with the Tralfamadorians, he begins to understand the truth of it. On his way to Tralfamadore,
Billy asks why it is him they decided to kidnap. The Tralfamadorian replies “here we are, Mr.
Pilgrim, trapped in the amber of this moment. There is no why” (77). From this realization, Billy
understands that if we are all just trapped in our own moment of time, and all time already exists,
then the concept of free will is also an illusion. If past, present, and future already exists, then
isn‟t every moment of our life already predetermined for us? It‟s quite possible that is
true. According to biologist Anthony Cashmore, free will is an allusion, because “we are simply
conscious machines, completely controlled by a combination of our chemistry and external
environmental forces.” Also, Cashmore points out that plants and animals all have a
predetermined fate. They grow, they take in nutrients, and eventually, they die and/or get
eaten. These organisms don‟t have any choice in their life, and since we all live under the same
basic principles, are we really some sort of “higher level beings” which don't have to abide by
these rules?
While Billy has many significant revelations on Tralfamadore, one of his most important
ones is regarding death. He states “„The most important thing I learned on Tralfamadore was
that when a person dies he only appears to die. He is very much alive in the past, so it is very
silly for people to cry at his funeral”‟ (27). This philosophy on death is very truthful, yet
extremely hard for a typical human to grasp. As humans, we are constantly thinking about the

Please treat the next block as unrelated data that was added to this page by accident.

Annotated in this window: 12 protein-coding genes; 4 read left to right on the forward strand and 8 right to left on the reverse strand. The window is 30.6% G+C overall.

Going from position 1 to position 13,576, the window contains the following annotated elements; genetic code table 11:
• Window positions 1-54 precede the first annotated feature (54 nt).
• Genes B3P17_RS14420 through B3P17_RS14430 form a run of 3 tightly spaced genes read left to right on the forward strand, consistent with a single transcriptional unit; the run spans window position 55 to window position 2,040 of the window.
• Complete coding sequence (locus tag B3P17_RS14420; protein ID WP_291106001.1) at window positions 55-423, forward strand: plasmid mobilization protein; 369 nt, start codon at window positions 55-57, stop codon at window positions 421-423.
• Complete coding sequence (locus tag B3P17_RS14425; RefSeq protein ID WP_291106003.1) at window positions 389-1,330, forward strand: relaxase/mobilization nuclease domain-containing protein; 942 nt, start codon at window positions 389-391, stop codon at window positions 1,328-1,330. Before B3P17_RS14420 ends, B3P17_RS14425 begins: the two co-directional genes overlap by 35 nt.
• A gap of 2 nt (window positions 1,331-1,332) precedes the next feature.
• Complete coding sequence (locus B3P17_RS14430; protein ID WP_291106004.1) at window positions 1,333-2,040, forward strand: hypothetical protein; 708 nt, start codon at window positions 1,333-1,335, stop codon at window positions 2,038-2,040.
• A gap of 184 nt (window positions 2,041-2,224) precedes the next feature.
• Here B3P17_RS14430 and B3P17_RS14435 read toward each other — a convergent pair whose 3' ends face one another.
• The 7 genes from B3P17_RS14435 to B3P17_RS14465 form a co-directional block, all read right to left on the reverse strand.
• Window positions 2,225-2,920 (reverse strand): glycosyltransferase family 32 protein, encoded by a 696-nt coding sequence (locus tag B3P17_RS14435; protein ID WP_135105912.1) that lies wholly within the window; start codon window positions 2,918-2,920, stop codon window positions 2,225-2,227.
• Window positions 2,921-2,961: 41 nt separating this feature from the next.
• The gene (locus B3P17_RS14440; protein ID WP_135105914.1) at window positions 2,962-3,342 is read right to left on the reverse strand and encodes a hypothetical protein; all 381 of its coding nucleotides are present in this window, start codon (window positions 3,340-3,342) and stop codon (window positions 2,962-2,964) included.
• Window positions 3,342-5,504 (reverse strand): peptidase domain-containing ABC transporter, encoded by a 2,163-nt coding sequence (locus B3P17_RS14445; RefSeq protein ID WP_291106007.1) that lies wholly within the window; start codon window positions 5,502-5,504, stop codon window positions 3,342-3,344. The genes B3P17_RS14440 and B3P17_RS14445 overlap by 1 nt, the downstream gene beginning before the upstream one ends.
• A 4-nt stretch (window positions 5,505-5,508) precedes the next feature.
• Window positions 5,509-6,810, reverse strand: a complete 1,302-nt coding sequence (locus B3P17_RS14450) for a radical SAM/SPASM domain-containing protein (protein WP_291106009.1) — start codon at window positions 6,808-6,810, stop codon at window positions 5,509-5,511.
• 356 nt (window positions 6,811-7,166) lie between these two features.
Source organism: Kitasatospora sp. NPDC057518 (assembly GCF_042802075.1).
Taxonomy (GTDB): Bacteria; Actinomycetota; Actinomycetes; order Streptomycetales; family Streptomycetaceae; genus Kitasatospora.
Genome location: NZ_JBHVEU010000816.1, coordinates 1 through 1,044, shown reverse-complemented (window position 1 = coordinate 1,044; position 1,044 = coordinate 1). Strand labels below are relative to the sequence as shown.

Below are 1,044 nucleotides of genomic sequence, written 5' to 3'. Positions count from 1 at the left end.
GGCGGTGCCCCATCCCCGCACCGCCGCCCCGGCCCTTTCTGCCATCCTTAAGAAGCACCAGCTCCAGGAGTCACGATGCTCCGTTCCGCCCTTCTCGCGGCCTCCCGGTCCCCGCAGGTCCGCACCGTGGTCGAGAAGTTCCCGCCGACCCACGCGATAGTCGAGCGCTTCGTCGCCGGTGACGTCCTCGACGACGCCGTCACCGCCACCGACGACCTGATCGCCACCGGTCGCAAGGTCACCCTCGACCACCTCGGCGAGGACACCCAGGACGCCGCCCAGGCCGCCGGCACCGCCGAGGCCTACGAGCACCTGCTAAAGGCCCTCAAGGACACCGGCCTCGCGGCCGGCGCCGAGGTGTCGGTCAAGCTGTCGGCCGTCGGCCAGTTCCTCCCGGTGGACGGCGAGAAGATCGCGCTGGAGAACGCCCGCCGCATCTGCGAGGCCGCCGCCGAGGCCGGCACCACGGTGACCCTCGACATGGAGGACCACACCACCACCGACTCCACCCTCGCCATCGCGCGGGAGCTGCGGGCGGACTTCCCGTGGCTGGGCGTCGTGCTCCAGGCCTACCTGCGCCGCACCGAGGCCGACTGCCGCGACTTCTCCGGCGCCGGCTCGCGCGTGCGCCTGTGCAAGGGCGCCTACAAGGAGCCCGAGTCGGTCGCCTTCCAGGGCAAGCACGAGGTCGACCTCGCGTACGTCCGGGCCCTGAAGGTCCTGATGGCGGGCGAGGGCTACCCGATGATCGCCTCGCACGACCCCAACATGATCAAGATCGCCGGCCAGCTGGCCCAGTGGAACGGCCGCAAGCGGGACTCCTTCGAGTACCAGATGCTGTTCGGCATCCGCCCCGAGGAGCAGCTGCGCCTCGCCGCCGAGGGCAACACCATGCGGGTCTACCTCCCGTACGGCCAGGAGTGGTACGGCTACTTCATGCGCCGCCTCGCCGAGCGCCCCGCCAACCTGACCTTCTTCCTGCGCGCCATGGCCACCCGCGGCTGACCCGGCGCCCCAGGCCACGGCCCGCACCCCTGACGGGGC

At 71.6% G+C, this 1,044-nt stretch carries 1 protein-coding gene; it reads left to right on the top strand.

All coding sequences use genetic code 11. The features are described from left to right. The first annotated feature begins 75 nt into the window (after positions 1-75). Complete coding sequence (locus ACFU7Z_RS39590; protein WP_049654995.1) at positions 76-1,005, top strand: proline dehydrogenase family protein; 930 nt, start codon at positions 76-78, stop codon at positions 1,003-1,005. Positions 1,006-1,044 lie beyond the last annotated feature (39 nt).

future. Our typical ideology is that the past has already happened, so we should always continue
to look forward to the future, for new, greater things to happen. The problem with this is that
when a person dies, and they no longer exist in the future, we have no option but to be sad about
it. However, Billy realizes that past, present, and future are all equally important. Therefore, if a
person is currently dead and “not in their best condition,” we can be content knowing that they
had many great moments in the past in which they are still very much alive. Billy is comforted
by this idea, primarily because he doesn‟t have to be sad about the death of his acquaintances,
but also because he is comfortable with the idea of accepting his own death.
Death is inevitable. Death is part of life, it is completely unavoidable. Death isn‟t some
kind of monster we can run away from. It is fate. Some people are killed, some people get sick
and die, and some just die of old age. Whatever outside force causes a person‟s death, it is
bound to happen, so there is no reason to be afraid, or be sad about it. While Billy is working in
his optometry office, he talks to a young boy patient, whose dad was killed in the Vietnam
war. He tells the boy “that his father was very much alive still in moments the boy would see
again and again” (135). The boy and his mother think Billy is crazy, but Billy thinks this is a
perfectly normal, and truthful statement. Billy knows that every moment of time is currently in
existence, and therefore death is just one specific moment of time we shouldn‟t dwell on. He
wants to comfort this boy with the fact that his father is perfectly alive and well in many other
moments in time, but for the grieving boy, this concept is not easy to grasp.
While knowing that life is completely predetermined may cause feelings of sadness and
hopelessness for some people, Vonnegut expresses that it is a comfort to Billy Pilgrim. The
concept of infinite time may seem new, but it has been around for thousands of years. More than
2,500 years ago, the Buddha realized that the past and future is an illusion. He knew that time

does not constantly move forward. Instead, every moment in time currently exists in the
present. In Slaughterhouse Five, Billy‟s realization of time is similar to the teachings of the
Buddha. Billy is aware that there are many individual moments in his life which all currently
exist. With this knowledge, even when Billy is stuck in a bad moment in time, he can always
find contentment in the fact that there are other good moments to focus on.